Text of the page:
From LEGO Island Wiki
Revision as of 12:08, 21 December 2019 by Itsmattkc (talk | contribs)
(diff) ← Older revision | Latest revision (diff) | Newer revision → (diff)
Jump to navigation Jump to search

Not to be confused with JUKEBOXW.SI

JUKEBOX.SI is an Interleaf File containing 60 audio tracks of music and radio dialogue. With a few exceptions[citation needed], all of LEGO Island's music is stored in JUKEBOX.SI.


As an Interleaf file, JUKEBOX.SI is a container for a large number of asset files. Most of these files are background and radio music (including the radio voices) in Microsoft WAV audio, however there are also 4 FLIC video files for each of the building rooms (dune buggy, jetski, helicopter, and race car). These FLC files are the small instructional videos played in the screen and are interleaved together as "movies" that are equal length (thus looping together).

All audio in JUKEBOX.SI (like most of LEGO Island's audio assets) is mono uncompressed PCM. While the majority of tracks are sampled at 11025 Hz/16-bit, a handful are sampled at 22050 Hz/8-bit. These can be distinguished by each track's WAV header (the "fmt " section if you're familiar with WAV headers) left intact in the first [[MxCh|chunk] of their respective streams.

When replacing, the WAV "fmt " header can be directly transplanted over the existing data in said first chunk. All WAV formats are compatible. The PCM data can be transplanted too, but it must be interleaved into chunks.

Technical Information

Music appears to begin with a MxDa and is split into chunks of MxCh. The MxDa header contains information about the PCM audio in the MxCh chunks. The first MxCh appears to be information about the remainder of the chunks in the MxDa structure.

All bytes are little endian as is normal for RIFF-based files.

Extracting Audio

  • Audio streams can be located in JUKEBOX.SI by searching for " WAV" (note the prepending space).
    • A few bytes before the " WAV" will be the original filename of the WAV file prior to being imported into the SI file if you wish to retrieve that too.
  • A few bytes later will be "LIST" which appears to specify an array (or "list") of chunks that make up one audio track. The next 4 bytes will by a 32-bit integer for the total size of this "LIST", in other words the total amount of upcoming bytes of the SI file that belong to this particular audio track.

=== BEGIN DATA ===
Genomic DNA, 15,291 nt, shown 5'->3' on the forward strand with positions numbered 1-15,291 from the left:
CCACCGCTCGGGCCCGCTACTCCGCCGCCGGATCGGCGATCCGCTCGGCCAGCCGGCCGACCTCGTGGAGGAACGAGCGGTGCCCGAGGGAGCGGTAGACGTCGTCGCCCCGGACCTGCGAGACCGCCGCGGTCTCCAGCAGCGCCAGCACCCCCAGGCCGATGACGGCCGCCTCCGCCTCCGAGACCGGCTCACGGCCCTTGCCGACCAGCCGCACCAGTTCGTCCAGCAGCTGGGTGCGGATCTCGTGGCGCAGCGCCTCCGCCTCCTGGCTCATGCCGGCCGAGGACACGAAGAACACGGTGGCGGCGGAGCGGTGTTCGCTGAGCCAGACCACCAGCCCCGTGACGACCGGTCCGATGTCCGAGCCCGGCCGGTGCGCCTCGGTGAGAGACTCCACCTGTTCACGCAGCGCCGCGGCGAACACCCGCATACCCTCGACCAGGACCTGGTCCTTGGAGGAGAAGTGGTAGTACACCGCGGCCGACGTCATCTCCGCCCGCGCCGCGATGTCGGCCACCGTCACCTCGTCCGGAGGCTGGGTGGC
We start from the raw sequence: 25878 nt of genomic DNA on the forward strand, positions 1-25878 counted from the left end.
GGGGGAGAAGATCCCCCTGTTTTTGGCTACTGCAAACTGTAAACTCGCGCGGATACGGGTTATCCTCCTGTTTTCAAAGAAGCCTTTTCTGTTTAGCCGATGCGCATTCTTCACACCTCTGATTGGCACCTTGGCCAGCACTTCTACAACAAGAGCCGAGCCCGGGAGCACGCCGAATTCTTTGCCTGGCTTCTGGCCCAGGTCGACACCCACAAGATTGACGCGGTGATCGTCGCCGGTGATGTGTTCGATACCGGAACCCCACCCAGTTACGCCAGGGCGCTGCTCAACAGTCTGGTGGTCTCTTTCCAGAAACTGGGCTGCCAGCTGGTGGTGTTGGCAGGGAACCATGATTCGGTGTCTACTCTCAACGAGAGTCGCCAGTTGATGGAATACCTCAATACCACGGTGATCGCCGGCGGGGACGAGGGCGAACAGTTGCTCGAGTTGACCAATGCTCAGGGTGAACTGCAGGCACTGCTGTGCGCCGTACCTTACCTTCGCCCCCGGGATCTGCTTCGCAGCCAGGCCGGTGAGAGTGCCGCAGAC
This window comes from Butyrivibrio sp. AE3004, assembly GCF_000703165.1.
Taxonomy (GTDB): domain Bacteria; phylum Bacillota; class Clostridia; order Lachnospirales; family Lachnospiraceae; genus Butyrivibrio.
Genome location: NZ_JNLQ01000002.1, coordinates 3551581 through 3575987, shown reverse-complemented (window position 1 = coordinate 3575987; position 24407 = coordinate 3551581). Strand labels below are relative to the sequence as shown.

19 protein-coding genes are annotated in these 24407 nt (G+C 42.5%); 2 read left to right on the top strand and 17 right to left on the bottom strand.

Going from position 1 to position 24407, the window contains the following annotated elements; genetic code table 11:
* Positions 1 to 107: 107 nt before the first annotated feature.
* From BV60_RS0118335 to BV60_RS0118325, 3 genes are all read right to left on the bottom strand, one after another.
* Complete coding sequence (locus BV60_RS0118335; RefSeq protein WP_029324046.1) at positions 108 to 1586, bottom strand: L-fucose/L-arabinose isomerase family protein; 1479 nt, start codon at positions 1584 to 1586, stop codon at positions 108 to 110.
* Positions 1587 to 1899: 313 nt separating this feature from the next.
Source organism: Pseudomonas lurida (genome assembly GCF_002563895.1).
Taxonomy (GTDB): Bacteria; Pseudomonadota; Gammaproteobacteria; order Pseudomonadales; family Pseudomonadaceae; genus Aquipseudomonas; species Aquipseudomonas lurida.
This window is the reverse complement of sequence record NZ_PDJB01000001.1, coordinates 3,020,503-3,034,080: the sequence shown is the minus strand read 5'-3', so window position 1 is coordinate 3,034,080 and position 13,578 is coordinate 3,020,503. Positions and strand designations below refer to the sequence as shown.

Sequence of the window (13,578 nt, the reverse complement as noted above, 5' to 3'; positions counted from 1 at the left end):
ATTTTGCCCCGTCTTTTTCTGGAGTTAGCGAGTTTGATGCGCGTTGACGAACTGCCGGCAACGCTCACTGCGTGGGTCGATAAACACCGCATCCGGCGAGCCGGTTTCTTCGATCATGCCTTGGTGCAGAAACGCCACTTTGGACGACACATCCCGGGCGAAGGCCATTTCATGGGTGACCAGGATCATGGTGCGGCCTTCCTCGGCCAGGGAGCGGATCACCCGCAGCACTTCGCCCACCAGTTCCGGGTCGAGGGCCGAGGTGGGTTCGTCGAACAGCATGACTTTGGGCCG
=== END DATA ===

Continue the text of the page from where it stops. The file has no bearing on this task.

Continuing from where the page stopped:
• The first MxCh after the "LIST" will contain WAV-compatible header data, most of which can be transplanted directly into a WAV file (see below for details).
  • Every MxCh after this one will contain PCM audio data (formatted according to the header data in the first MxCh). Each MxCh has a 22 byte header that will need to be stripped out when extracting. After the 4 byte "MxCh" identifier, the header contains a 4 byte integer of the total amount of bytes that the chunk takes up (minus 8 bytes for the "MxCh" identifier and chunk size integer). All data after this 22 byte header is PCM audio that will be exactly "chunk size - 14" bytes in size (14 is the size of the 22 byte header minus the first 8 bytes).
  • Each MxCh's data can be dumped until you reach the end of the "LIST" size extracted above. At that point the end of the track has been reached and the process must be repeated to extract the next track.


NOTE: This information is incomplete and requires more research and information.

As mentioned above, the first MxCh in a "LIST" contains solely header data. Most of this data is completely compatible with the specification for WAV.

Bytes Offset Description
MxDa 0 Identifier
MxCh 4 Chunk Header
Chunk Size 8 4-byte Integer
Sub-Chunk Size 22 4-byte Integer - The remaining size of this chunk after this value
Audio Format 26 2-byte Integer - 1 = PCM, others indicate some form of compression
Number of Channels 28 2-byte Integer - 1 = Mono, 2 = Stereo
Sample Rate 30 4-byte Integer
Byte Rate 34 4-byte Integer - is equal to Sample Rate * Number of Channels * BitsPerSample/8
Bytes per Sample 36 2-byte Integer - is equal to Number of Channels * BitsPerSample/8
Bits per Sample per Channel 38 2-byte Integer - 8 = 8-bit, 16 = 16-bit, etc.

Transplanting the Header

Use this WAV File Format Header Specification and you'll be able to determine the 16 bytes from "Audio Format" to "Bits per Sample per Channel" are identical. This makes up most of the WAV header data (apart from file and chunk size which cannot be determined from here) and can be directly transplanted to make extraction easier and ensure the sample rate and sample size are correct in the extraction.

Note that the MxCh header contains a few more bytes after "Bits per Sample per Channel" and therefore its "Sub-Chunk Size" is larger than the average WAV file's. These extra bytes should be ignored and not transplanted, though if they are the "Sub-Chunk Size" should be translated too (or at least increased to accommodate for them).